It is the first widespread testing of a saliva-based procedure to detect the presence of antibodies to the human immunodeficiency virus, which causes AIDS. AIDS tests now detect HIV antibodies in blood serum, exposing health care workers to potential HIV infection.
Testing of about 4,000 people began immediately at five U.S. medical centers. If successful, the test will be used in hospitals and clinics. Eventually the potential exists for an in-home AIDS test, much like the pregnancy tests now sold over the counter in U.S. drugstores.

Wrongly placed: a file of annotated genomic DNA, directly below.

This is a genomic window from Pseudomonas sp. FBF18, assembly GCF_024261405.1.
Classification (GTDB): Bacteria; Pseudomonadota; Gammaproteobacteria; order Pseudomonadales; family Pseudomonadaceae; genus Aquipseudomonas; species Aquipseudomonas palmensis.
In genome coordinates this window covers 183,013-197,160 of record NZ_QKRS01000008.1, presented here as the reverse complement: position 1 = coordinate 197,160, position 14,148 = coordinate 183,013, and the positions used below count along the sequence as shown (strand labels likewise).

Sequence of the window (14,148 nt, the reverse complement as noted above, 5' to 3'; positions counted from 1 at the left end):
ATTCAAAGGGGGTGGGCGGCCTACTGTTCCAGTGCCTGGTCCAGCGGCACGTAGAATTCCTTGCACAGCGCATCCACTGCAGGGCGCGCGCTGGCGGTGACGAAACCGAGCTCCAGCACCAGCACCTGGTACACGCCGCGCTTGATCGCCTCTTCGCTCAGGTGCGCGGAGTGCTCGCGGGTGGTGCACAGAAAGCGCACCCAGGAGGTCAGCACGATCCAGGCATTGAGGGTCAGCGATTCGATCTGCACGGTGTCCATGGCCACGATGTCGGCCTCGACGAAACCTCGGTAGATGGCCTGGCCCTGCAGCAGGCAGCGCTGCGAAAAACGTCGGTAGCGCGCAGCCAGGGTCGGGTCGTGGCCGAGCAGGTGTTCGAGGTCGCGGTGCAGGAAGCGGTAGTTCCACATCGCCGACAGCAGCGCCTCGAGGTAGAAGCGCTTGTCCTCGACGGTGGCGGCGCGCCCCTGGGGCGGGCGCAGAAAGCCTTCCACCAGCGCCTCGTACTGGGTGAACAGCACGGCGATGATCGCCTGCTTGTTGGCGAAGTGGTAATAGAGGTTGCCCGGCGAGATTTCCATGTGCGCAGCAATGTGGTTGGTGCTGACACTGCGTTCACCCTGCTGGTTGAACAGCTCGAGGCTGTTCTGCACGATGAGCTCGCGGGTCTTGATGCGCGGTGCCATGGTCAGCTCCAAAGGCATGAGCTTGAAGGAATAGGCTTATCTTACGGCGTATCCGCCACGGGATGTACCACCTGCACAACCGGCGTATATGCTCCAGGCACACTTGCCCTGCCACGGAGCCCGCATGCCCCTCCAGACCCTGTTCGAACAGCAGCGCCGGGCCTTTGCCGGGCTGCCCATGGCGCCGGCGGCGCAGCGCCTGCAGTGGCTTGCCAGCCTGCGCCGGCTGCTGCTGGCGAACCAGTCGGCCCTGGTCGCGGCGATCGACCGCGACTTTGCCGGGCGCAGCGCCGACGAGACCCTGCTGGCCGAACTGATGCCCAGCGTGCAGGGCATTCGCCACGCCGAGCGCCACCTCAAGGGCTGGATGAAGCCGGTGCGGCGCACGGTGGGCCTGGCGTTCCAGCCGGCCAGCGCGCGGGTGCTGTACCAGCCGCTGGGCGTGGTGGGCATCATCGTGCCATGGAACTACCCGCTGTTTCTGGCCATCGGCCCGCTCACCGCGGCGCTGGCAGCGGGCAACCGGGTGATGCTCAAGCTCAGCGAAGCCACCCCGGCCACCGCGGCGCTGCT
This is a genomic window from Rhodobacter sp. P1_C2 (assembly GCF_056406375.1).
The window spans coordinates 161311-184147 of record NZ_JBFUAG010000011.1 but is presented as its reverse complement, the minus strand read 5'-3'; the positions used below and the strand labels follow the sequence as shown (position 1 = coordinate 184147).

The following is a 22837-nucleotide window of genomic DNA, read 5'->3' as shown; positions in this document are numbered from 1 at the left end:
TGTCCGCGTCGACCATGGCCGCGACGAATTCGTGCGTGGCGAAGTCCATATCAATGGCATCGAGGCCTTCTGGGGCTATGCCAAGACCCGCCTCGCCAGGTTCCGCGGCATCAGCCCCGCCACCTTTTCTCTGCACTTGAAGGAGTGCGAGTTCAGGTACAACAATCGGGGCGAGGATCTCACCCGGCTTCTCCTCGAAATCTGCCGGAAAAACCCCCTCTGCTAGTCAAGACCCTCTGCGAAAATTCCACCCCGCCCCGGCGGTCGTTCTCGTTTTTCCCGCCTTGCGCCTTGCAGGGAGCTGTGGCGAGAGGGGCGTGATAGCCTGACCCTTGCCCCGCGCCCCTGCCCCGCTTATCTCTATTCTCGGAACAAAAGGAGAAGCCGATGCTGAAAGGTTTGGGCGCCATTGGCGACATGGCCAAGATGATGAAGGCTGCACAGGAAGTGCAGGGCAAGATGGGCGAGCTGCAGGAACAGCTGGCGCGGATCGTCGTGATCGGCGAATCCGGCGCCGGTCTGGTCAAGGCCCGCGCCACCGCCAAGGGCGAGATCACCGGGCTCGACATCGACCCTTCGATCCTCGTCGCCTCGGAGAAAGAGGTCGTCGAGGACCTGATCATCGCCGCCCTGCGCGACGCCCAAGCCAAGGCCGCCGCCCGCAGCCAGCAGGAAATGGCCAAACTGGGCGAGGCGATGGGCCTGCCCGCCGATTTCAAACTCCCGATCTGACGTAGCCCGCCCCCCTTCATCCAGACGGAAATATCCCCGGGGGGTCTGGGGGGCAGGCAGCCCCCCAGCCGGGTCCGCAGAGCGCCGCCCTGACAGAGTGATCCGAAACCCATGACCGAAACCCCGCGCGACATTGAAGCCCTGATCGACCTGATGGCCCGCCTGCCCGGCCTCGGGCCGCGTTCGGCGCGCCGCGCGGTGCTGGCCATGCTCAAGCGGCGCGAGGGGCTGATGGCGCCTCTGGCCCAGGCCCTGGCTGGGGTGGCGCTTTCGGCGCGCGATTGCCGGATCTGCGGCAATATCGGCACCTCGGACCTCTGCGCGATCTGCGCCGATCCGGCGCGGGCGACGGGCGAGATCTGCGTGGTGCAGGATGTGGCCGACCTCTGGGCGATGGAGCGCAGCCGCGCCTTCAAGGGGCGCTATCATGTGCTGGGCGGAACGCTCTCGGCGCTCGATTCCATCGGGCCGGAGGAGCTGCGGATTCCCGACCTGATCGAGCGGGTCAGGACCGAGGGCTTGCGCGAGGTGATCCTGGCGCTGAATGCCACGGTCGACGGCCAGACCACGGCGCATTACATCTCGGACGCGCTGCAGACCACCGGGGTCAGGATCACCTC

The device consists of a cotton-like pad impregnated with a preservative that "absorbs antibodies." The pad, which projects from a handle that is shaped much like a bent toothbrush, is held in the mouth between the gums and cheek for about two minutes. The pad then is sealed in a tube and sent to a laboratory.